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Judge rejects cult leader's request to withdraw guilty plea

Samuel Warren Shaffer
Samuel Warren Shaffer
Iron County Sheriff's Office

SALT LAKE CITY — A judge on Wednesday rejected a motion by the purported leader of a doomsday cult to withdraw his guilty plea.

"The court finds that the defendant knowingly and voluntarily entered into the plea agreement. Therefore, the motion to withdraw defendant's plea is denied," 5th District Judge Matthew Bell ruled, according to court documents.

Samuel Warren Shaffer, 34, of Cedar City, pleaded guilty on Feb. 21 to rape of a child, a first-degree felony carrying a potential sentence of 25 years to life in prison, and one count of child abuse, a second-degree felony punishable by one to 15 years in prison. He was originally charged with two counts of child kidnapping, a first-degree felony, and four counts of child abuse, a second-degree felony.

But according to a handwritten letter sent to the court earlier this month, Shaffer says he "was not mentally or emotionally prepared" to take a plea deal on that day.

Shaffer contends he told his attorney he wanted to see a psychiatrist before pleading guilty but felt pressured by his attorney, who told him if he didn't take the deal, "the prosecution would 'send you to jail for life,'" he wrote.

"I feel like he twisted my arm because he was worried I would not do it," the letter states. "Afterward, I had an emotional and mental breakdown which put me on suicide watch until the 27th.

"I have the presence of mind now to say that I intend to go to trial. I did not commit the offenses," he continued.

Shaffer also wrote that he has concerns over a "mental health issue which I was in denial about, but which my family has been aware of, and which has led me to a number of irrational actions."

He was originally scheduled to be sentenced April 10 on his guilty pleas. That has now been rescheduled to May 8.

Shaffer is also charged in Sanpete County with two counts of sodomy on a child, a first-degree felony; child bigamy and obstruction of justice, second-degree felonies; and lewdness involving a child, a class A misdemeanor. That case will now move forward.

Shaffer is the alleged leader of a religious group called the Knights of the Crystal Blade. He, along with John Alvin Coltharp, 34, of Spring City, are accused of kidnapping their young daughters and marrying them to each other.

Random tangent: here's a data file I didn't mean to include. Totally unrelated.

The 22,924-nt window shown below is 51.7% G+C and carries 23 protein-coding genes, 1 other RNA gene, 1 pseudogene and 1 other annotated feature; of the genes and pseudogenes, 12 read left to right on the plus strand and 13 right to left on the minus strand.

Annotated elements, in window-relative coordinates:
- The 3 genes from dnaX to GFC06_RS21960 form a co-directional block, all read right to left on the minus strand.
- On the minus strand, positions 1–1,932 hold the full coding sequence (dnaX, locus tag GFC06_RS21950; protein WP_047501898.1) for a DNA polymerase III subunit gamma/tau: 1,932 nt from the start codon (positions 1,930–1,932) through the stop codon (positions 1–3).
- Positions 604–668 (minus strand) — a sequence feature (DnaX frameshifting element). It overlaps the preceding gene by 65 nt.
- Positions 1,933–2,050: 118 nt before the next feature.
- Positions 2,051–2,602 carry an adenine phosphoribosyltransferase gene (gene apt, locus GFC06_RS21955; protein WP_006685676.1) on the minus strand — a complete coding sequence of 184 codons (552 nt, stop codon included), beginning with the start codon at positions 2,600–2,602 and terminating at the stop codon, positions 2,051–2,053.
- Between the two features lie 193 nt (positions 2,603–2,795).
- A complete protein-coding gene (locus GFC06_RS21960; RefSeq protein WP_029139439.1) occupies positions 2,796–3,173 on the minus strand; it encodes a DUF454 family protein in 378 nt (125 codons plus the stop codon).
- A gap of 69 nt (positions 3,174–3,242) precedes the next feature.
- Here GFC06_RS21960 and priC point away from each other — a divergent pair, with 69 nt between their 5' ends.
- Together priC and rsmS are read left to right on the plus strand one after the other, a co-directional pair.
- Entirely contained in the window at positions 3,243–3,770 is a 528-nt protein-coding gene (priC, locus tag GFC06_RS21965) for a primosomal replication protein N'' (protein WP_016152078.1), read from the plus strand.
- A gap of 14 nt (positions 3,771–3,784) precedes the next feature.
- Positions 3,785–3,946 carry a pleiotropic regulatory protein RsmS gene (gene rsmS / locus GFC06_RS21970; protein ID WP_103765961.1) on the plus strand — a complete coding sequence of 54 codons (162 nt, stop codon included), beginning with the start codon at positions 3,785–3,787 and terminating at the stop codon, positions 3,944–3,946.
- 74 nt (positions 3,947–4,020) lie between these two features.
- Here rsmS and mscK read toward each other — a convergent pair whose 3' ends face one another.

"They were cloaking sexually deviant and reprehensible behavior under the auspices of religious freedom and religious belief,” Sanpete County Attorney Kevin Daniels said Wednesday.

Coltharp is charged in one case in Sanpete County with sodomy on a child, a first-degree felony, and child bigamy, a second-degree felony. He faces charges of child kidnapping, a first-degree felony, and obstruction of justice, a second-degree felony, in an additional case.

In court in Manti Wednesday, Coltharp waived his preliminary hearing and rejected a plea deal offer from prosecutors.

"We presented an offer to Mr. Coltharp that we thought would indicate to the victims the serious nature of this case and make them feel that justice had been served and what Mr. Coltharp did was absolutely not OK — in fact, reprehensible. He has rejected that offer, which is fine from my perspective. He decided not to take it. So now we’re headed to trial,” Daniels said.

The trial will be in July, he said.

Coltharp's ex-wife, Micha Coltharp, has started a YouCaring crowdfunding campaign to try and help her two daughters and two sons, who were also taken.

"The boys were told they would be murdered if they went near their sisters (the men's child wives). They men also planned to kidnap numerous other little girls to take as plural child brides," Micha Coltharp wrote.

In the three months since the children were reunited with their mother, Coltharp said, "They are physically recovered for the most part, but emotionally, it's a far different story. They struggle daily with things most children do not. They do not fear imaginary monsters in the dark, they fear flesh and blood monsters who have done unspeakable acts. They fear hunger and cold, they fear not having a home."

Micha Coltharp, who was forced to file for bankruptcy, is trying to raise money so she can move into a permanent home with her children.

Contributing: Sam Penrod